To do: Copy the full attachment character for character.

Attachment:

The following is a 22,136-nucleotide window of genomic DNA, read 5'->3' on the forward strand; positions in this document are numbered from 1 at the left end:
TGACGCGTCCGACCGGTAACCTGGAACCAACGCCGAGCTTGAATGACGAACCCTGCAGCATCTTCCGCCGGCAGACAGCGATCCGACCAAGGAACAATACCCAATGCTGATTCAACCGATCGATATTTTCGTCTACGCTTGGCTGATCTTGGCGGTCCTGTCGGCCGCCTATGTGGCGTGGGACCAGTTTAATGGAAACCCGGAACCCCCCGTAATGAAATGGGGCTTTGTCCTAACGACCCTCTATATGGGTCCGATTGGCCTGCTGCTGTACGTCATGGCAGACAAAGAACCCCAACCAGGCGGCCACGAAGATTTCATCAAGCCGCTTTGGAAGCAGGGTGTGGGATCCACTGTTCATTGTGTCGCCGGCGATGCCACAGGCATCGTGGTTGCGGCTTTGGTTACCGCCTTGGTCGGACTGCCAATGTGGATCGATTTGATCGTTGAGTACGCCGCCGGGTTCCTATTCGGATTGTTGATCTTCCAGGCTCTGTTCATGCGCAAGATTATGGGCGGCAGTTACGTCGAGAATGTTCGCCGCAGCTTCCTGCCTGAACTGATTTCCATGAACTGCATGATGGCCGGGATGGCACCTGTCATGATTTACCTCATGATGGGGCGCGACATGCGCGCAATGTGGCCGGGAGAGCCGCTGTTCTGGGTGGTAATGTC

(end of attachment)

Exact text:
The following is a 22,136-nucleotide window of genomic DNA, read 5'->3' on the forward strand; positions in this document are numbered from 1 at the left end:
TGACGCGTCCGACCGGTAACCTGGAACCAACGCCGAGCTTGAATGACGAACCCTGCAGCATCTTCCGCCGGCAGACAGCGATCCGACCAAGGAACAATACCCAATGCTGATTCAACCGATCGATATTTTCGTCTACGCTTGGCTGATCTTGGCGGTCCTGTCGGCCGCCTATGTGGCGTGGGACCAGTTTAATGGAAACCCGGAACCCCCCGTAATGAAATGGGGCTTTGTCCTAACGACCCTCTATATGGGTCCGATTGGCCTGCTGCTGTACGTCATGGCAGACAAAGAACCCCAACCAGGCGGCCACGAAGATTTCATCAAGCCGCTTTGGAAGCAGGGTGTGGGATCCACTGTTCATTGTGTCGCCGGCGATGCCACAGGCATCGTGGTTGCGGCTTTGGTTACCGCCTTGGTCGGACTGCCAATGTGGATCGATTTGATCGTTGAGTACGCCGCCGGGTTCCTATTCGGATTGTTGATCTTCCAGGCTCTGTTCATGCGCAAGATTATGGGCGGCAGTTACGTCGAGAATGTTCGCCGCAGCTTCCTGCCTGAACTGATTTCCATGAACTGCATGATGGCCGGGATGGCACCTGTCATGATTTACCTCATGATGGGGCGCGACATGCGCGCAATGTGGCCGGGAGAGCCGCTGTTCTGGGTGGTAATGTC